People with Chronic Diseases Support Obamacare More Than General Public, Survey Finds
These patients are also less inclined to repeal Obamacare, and they are more likely to believe Obamacare needs few changes to be improved, such as lowering healthcare costs or expanding coverage for pre-existing conditions.
“Regardless of your political leaning, the great equalizer is that we’ll all become sick one day,” Sally Okun, vice president of advocacy, policy and patient safety at PatientsLikeMe, said in a news release. “At this time of uncertainty about the future of healthcare, listening to the voice of patients today will illuminate the path forward for all of us.”
PatientsLikeMe surveyed 2,197 people ranging in age from 18 to 89 between Jan. 23 and Jan. 27. The 19-question poll covered healthcare law priorities and possible changes to the ACA as considered from the patients’ perspective. Respondents represented a variety of chronic conditions, including MS, fibromyalgia, Parkinson’s disease, major depressive disorder, ALS, type 2 diabetes, and multiple myeloma. Pollsters then compared their responses to those obtained in a Kaiser Health Tracking poll from late 2016, which evaluated the responses of healthy individuals from the general population.
The comparison suggested that the estimated 133 million Americans with chronic diseases worry about healthcare costs as much as everyone else, but they see benefits in Obamacare that healthy people seem to undervalue.
According to the poll’s results:
- 57 percent of respondents think Obamacare has helped people with chronic diseases.
- 46 percent said Obamacare may be improved with only minor changes.
- 47 percent said that, over the last year, their healthcare expenses remained the same, whereas 43 percent said it increased.
- 94 percent of patients and 93 percent of the general population would make lowering healthcare costs a priority. Lowering prescription costs was also a priority for 96 percent of patients and 89 percent of healthy respondents.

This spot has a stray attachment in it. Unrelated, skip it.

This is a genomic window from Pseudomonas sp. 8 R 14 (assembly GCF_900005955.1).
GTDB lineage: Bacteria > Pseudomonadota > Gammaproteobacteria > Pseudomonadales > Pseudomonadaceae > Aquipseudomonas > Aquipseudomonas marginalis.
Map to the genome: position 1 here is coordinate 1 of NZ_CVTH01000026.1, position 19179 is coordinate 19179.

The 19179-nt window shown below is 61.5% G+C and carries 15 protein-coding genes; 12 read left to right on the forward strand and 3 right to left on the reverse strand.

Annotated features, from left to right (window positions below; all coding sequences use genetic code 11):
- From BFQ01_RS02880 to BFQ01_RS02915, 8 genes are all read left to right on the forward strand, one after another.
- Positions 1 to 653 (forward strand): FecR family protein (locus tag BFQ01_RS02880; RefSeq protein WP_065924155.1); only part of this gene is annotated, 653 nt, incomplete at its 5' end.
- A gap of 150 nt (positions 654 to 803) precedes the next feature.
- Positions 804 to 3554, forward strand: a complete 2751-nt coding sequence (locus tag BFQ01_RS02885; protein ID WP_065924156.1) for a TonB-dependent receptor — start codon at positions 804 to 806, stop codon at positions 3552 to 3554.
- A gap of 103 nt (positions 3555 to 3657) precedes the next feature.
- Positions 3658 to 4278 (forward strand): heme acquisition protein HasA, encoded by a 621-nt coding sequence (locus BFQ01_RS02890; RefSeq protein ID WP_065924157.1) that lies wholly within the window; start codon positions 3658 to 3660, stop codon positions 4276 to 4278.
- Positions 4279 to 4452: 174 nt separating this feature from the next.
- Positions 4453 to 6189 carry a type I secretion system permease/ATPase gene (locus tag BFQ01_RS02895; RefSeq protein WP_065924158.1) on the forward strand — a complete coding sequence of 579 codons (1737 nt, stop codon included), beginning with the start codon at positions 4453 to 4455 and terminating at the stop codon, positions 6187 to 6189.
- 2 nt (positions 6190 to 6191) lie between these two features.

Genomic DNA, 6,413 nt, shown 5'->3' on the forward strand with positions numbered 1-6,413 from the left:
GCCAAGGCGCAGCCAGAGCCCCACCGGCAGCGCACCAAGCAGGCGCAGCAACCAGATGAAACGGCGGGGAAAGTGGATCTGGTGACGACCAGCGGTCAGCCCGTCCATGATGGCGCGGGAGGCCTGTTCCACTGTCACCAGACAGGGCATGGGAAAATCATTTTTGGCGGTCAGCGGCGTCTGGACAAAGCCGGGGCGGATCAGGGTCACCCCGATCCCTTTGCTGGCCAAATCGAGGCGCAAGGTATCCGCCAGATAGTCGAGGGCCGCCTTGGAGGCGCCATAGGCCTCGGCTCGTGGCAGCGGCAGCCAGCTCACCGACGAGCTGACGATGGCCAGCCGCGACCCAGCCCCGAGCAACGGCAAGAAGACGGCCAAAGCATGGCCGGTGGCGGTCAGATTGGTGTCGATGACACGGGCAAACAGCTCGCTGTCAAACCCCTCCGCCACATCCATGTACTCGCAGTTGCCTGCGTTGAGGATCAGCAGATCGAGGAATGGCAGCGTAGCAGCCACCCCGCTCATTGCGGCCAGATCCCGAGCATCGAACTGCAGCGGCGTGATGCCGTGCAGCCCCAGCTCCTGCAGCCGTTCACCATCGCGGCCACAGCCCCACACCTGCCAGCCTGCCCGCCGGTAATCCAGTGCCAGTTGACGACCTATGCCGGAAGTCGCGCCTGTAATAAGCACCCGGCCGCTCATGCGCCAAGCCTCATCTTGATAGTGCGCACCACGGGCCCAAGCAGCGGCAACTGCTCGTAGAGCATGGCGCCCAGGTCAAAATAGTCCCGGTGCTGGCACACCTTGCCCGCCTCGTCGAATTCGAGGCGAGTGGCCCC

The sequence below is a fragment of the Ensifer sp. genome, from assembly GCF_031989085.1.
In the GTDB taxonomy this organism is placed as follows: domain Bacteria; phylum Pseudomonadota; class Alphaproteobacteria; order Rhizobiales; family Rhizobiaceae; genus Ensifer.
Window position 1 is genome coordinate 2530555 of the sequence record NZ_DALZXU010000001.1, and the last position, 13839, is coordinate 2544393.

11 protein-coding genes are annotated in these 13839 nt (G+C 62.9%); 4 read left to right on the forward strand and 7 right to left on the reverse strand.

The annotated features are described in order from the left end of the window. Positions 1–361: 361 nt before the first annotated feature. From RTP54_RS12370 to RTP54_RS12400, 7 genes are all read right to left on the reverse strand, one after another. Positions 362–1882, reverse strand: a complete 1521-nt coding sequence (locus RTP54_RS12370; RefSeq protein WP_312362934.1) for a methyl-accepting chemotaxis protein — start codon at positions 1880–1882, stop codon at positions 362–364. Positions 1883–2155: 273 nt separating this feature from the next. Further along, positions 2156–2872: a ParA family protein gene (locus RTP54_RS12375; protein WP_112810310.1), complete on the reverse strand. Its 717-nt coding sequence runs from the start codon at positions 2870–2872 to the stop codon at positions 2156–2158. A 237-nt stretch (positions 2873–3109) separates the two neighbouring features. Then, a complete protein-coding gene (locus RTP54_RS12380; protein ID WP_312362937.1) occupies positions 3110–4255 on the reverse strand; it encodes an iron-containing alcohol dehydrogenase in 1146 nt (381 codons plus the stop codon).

- 46 percent of patients said that repealing Obamacare “should not be done,” compared to 31 percent of the general population.
- Patients were four times more likely to choose eliminating the individual mandate compared to other components of Obamacare (when asked which one component of the ACA they would eliminate, if need be).
- Patients were six times more likely to choose keeping mandatory coverage for pre-existing conditions compared to other components of Obamacare (when asked which one component of the ACA they would keep, if they had to choose one);
- The greatest differences in opinion were seen among the general public, non-condition specific patients, and patients with major depressive disorder (MDD).
In total, 59 percent of MDD patients said the healthcare law should not be repealed, compared to 45 percent in the PatientsLikeMe poll, and 31 percent of the Kaiser general population.
MDD patients may have a stronger opinion since the approval of a 2008 law that guarantees equal treatment coverage for mental illness and addiction. Before Congress passed the Paul Wellstone and Pete Domenici Mental Health Parity and Addiction Equity Act, mental health treatment was typically covered at far lower levels in health insurance policies than physical illness.
Of note, 95 percent of PatientsLikeMe respondents are registered voters, including Democrats (37%), Republicans (19%), independents (15%) and Libertarians (4%). Another 13 percent declined to list any party affiliation, and 11 percent are unaffiliated.